We study muscle regeneration to develop novel therapies for severe neuromuscular diseases.
We are interested in understanding how stem cells control regeneration of muscles, a complex and very abundant tissue. In particular, we study how muscle regeneration could be improved to develop treatments for severe and incurable childhood diseases like muscular dystrophies.
Our earlier work pioneered the use of human artificial chromosomes and pluripotent stem cells for developing gene and cell therapies for muscle disorders. More recently, we have been investigating the use of small molecules to improve muscle stem cell delivery and the application of novel stem cell-derived artificial muscles for complex disease modelling and tissue engineering.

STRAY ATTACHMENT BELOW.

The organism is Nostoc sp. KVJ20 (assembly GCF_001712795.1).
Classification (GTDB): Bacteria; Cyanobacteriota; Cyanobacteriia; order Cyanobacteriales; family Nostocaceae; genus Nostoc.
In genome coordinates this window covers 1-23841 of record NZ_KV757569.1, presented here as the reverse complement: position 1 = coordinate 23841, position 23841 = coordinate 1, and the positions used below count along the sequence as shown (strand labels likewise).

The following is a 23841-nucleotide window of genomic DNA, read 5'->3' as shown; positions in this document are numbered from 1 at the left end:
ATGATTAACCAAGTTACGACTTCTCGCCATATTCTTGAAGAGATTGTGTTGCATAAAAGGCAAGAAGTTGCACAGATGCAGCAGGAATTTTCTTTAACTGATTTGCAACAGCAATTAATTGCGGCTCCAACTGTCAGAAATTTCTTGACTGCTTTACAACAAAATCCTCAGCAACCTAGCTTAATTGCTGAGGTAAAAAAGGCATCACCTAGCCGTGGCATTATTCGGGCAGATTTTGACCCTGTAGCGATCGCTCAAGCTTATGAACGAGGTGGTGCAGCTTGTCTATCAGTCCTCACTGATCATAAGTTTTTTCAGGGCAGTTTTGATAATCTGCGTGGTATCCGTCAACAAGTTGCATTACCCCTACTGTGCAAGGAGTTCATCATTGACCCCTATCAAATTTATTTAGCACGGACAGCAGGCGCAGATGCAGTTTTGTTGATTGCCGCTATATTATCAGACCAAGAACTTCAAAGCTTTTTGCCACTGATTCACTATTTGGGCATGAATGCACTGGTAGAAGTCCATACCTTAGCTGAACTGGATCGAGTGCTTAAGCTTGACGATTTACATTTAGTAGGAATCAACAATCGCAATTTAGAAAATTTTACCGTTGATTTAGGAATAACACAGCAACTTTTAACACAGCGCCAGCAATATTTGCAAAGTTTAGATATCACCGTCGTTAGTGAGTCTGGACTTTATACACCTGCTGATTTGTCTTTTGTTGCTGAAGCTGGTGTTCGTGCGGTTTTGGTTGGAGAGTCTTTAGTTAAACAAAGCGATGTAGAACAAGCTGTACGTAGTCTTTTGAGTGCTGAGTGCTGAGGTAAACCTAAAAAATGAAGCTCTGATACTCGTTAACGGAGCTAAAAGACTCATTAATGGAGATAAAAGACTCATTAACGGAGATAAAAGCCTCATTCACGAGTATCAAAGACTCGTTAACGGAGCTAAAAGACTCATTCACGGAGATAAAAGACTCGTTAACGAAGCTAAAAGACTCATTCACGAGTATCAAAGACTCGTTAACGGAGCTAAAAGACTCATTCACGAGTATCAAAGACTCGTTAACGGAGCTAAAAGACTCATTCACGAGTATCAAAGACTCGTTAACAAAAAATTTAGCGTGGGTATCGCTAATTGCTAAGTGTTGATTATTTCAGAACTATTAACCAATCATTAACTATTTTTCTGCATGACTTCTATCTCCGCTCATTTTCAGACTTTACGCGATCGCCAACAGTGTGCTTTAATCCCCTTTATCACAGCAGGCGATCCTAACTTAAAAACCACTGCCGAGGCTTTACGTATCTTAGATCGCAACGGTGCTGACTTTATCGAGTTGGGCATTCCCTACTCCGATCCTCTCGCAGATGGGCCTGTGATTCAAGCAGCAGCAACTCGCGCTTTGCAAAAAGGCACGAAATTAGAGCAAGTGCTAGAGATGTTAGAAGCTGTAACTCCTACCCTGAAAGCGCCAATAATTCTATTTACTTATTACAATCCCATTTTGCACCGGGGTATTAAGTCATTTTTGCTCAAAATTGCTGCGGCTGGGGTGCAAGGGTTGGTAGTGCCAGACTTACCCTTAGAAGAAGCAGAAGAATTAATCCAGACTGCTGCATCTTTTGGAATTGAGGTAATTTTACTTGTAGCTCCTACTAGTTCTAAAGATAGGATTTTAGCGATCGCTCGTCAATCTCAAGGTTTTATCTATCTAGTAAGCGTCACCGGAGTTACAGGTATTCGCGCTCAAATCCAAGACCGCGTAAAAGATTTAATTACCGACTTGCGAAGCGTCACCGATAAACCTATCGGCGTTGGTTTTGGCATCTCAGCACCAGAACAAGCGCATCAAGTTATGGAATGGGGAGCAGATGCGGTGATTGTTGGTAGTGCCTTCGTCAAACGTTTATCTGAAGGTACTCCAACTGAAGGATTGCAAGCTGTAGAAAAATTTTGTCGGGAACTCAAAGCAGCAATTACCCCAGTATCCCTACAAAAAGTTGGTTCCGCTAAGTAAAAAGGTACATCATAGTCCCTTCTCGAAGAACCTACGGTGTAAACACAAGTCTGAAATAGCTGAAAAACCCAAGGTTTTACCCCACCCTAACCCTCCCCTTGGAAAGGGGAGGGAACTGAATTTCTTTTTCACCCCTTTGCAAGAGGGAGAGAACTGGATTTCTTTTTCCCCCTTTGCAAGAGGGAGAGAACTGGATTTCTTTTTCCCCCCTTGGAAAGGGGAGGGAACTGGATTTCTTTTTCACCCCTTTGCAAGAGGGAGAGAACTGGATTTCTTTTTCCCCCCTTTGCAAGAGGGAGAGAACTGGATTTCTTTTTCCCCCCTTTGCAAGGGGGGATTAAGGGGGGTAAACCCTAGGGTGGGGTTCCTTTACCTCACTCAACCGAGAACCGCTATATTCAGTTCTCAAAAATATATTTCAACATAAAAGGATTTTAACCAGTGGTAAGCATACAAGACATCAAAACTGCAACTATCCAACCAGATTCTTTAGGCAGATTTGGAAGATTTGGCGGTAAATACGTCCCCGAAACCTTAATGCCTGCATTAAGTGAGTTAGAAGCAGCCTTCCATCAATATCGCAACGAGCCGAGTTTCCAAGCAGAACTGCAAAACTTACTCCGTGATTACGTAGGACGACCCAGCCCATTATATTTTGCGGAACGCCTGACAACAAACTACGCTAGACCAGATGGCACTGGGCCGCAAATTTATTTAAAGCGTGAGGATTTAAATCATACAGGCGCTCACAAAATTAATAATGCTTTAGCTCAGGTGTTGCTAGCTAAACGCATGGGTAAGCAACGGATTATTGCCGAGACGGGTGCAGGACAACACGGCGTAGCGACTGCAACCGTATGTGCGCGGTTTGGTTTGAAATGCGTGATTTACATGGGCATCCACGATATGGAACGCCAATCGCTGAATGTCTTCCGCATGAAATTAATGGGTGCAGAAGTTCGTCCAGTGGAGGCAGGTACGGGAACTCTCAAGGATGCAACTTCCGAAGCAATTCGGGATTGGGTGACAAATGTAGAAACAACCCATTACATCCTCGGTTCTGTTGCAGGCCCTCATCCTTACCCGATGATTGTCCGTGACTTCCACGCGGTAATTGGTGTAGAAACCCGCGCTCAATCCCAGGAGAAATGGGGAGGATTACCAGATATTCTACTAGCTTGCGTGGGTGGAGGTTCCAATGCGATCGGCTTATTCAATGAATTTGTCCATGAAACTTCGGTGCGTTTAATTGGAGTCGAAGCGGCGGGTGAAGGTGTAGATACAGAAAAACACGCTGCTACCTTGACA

There are three main things that we will be working on at the Crick:
- Finding out more about the molecular mechanisms of muscle degeneration and regeneration
- Improving our artificial muscle models to help us develop new treatments
- Maximising the therapeutic potential of muscle stem cells for gene and cell therapies
Our ultimate goal is to develop new treatments using these regenerative strategies for children with severe neuromuscular diseases.